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Workplace research: flexibility and personalised experience key as ‘most companies puzzle over office’s future’

NEW research released by the Institute of Workplace and Facilities Management (IWFM) and MillerKnoll has revealed most companies remain uncertain about what their post-pandemic workplaces will look like as workers continue to crave the flexibility they experienced as a result of Covid-19 social distancing measures.

For the research, titled ‘The future of office design’, IWFM and MillerKnoll invited workplace and facilities management experts from Credit-Suisse, Cushman and Wakefield, Ford, Gensler, Nationwide, and Red Hat to share insights on where companies currently stand on the future of the office and how the future workplace will be designed.

For most employers, the discovery process for finding new ways of working continues with experimentation being the current preferred approach. However, experts agree that open communication between employers and employees about what’s right for each individual and how they function best is critical.

‘We’ve found people are more willing to try something, even if they’re hesitant about it, as long as it’s for a short period of time and they can give feedback and feel their views have been heard so the next idea can be adjusted accordingly,’ said Elaine Asal, senior associate at Gensler, at the event. Asal continued: ‘This kind of follow through builds trust with the employees and engenders the ability to continue to experiment.’

The risk to companies that fail to involve their people in workplace decisions and the rewards of embracing a collaborative process were set out by Cushman and Wakefield’s IFM workplace experience director, Zoe Humphries: ‘Choice is really important to people, and the genie is now out of the bottle on that one. People are really voting with their feet if they’re not getting that choice. What they really like is unfettered flexibility.’

Humphries continued: ‘By creating an amazing employee experience, you could improve everyone’s efficiency.’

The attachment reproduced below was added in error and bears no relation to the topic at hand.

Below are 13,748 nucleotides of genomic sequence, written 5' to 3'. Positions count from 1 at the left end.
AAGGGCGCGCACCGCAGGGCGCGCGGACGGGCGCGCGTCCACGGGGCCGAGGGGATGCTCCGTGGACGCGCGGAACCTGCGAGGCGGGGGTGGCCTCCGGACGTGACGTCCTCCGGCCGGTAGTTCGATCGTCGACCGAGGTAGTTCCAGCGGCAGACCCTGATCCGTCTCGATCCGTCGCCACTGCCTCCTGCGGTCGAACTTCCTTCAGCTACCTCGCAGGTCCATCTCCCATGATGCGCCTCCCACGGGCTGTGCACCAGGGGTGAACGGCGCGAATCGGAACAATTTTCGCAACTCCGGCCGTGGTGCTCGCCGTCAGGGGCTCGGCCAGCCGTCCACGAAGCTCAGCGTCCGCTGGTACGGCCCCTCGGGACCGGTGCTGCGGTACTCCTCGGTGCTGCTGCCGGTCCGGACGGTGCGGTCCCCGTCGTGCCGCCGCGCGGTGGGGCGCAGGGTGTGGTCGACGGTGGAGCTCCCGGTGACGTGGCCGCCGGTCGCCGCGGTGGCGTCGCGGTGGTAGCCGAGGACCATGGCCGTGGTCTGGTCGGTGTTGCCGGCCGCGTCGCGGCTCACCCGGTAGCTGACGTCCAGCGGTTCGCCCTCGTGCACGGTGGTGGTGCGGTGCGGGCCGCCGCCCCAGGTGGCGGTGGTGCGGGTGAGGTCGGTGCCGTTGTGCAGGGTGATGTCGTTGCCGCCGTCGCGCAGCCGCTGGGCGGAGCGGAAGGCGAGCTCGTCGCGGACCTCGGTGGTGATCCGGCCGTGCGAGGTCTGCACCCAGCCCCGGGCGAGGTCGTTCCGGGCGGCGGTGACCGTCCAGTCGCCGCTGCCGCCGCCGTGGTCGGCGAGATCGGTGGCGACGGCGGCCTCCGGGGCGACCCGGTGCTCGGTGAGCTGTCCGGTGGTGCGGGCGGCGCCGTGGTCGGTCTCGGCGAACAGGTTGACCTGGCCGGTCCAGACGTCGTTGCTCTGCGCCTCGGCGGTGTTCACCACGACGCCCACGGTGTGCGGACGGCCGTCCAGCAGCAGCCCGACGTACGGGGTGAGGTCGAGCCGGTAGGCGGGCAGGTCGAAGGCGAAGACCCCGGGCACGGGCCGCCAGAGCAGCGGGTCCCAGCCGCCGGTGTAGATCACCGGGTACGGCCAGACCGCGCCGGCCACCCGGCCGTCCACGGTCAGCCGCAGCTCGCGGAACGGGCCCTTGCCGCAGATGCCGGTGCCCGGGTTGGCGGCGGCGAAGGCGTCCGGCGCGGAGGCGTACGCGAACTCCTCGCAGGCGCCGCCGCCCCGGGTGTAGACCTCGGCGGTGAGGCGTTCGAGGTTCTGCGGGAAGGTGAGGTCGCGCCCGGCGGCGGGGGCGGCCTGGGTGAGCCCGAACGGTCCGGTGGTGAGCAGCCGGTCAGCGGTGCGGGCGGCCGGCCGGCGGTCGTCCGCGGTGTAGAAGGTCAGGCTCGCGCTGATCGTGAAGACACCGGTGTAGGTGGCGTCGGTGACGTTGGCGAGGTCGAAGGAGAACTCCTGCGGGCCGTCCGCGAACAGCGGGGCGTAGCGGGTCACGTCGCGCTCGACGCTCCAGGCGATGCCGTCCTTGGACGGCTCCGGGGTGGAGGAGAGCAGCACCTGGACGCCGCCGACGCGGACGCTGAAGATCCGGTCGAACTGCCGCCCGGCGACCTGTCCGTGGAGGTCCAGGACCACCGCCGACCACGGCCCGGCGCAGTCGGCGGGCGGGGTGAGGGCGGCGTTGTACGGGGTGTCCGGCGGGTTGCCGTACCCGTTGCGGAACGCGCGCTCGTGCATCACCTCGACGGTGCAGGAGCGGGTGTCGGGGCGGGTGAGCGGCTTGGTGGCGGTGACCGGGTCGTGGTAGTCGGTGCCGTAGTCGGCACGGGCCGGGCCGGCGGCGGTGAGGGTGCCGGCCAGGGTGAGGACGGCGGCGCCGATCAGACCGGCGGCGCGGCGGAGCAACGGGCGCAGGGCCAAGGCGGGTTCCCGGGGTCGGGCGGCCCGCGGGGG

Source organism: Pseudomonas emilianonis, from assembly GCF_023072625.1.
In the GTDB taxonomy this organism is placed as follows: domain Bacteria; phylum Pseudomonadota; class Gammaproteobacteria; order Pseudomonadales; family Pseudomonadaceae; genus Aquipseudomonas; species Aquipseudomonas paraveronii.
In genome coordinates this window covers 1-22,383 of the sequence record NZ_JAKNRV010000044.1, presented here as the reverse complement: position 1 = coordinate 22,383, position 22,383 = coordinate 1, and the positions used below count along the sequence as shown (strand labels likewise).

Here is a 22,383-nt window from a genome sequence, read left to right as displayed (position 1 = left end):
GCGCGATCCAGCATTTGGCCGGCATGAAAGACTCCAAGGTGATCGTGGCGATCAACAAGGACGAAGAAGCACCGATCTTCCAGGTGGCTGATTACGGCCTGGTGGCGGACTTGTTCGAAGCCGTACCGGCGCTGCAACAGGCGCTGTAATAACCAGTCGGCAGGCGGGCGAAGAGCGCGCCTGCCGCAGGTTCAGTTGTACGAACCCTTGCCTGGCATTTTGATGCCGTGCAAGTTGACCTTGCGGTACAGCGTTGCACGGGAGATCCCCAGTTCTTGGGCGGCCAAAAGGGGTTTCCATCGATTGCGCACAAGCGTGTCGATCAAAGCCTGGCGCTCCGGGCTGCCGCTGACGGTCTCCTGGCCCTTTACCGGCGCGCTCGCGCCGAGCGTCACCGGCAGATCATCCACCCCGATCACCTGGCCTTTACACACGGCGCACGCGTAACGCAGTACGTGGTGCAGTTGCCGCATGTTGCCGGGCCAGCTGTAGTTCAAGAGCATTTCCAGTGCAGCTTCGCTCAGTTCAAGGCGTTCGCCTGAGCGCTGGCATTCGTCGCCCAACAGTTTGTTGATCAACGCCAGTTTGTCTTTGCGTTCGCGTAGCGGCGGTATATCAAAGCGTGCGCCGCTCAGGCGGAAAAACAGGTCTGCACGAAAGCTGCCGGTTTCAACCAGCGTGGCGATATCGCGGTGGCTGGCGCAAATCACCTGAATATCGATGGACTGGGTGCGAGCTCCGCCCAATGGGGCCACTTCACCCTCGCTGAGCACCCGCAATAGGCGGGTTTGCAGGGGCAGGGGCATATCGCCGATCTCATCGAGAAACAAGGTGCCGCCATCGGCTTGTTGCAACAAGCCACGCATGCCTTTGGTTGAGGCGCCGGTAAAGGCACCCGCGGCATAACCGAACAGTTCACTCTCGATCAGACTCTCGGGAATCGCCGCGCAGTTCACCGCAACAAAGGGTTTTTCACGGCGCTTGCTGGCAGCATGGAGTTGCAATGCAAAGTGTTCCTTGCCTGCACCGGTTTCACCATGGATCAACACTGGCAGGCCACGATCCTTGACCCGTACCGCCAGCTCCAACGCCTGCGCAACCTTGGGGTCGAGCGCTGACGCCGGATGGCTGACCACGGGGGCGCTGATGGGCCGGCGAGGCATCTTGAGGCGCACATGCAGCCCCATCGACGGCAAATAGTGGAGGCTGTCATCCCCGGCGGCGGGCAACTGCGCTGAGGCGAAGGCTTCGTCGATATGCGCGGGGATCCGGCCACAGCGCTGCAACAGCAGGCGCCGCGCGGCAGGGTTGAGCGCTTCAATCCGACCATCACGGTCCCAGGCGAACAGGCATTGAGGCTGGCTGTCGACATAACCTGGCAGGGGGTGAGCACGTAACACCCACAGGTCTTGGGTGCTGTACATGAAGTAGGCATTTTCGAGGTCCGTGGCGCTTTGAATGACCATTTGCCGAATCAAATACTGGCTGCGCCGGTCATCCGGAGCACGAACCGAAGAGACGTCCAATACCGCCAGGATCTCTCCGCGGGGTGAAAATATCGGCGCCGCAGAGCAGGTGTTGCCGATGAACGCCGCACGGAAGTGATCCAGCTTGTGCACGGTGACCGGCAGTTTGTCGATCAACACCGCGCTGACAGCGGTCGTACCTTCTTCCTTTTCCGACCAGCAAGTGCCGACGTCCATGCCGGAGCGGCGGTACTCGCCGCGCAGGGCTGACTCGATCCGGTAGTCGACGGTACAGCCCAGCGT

Peter Brogan, head of research and Insight at IWFM, commented: ‘The workplace and facilities management profession has a crucial role to play in recommending, designing and enabling new ways of working that meet individual and organisational needs. Each organisation has its own circumstances and requirements, but as this research shows, experts agree a flexible, personalised approach will be the best solution for most.’

Joseph White, director of design strategy at MillerKnoll, shared guidance for implementation: ‘One thing we heard first-hand is that small signals can send big messages – for better or worse – and that a change in mindset can open up new opportunities. Mutual trust and transparency in communication are critical for balancing individual needs with organisational objectives. By actively maintaining that balance, the outcomes for all will be improved as we design a better tomorrow.’
IWFM and MillerKnoll’s ‘The future of office design’ report, available now on www.iwfm.org.uk, dives into the main considerations for developing a future-facing workplace strategy, including office design, technology, workplace policies, inclusivity and wellbeing, and the legal landscape.

The key takeaways offer important insights into how businesses are developing and experimenting with new ways of working, while a helpful guidance checklist outlines the points to consider when redesigning the workplace and rethinking your practices.

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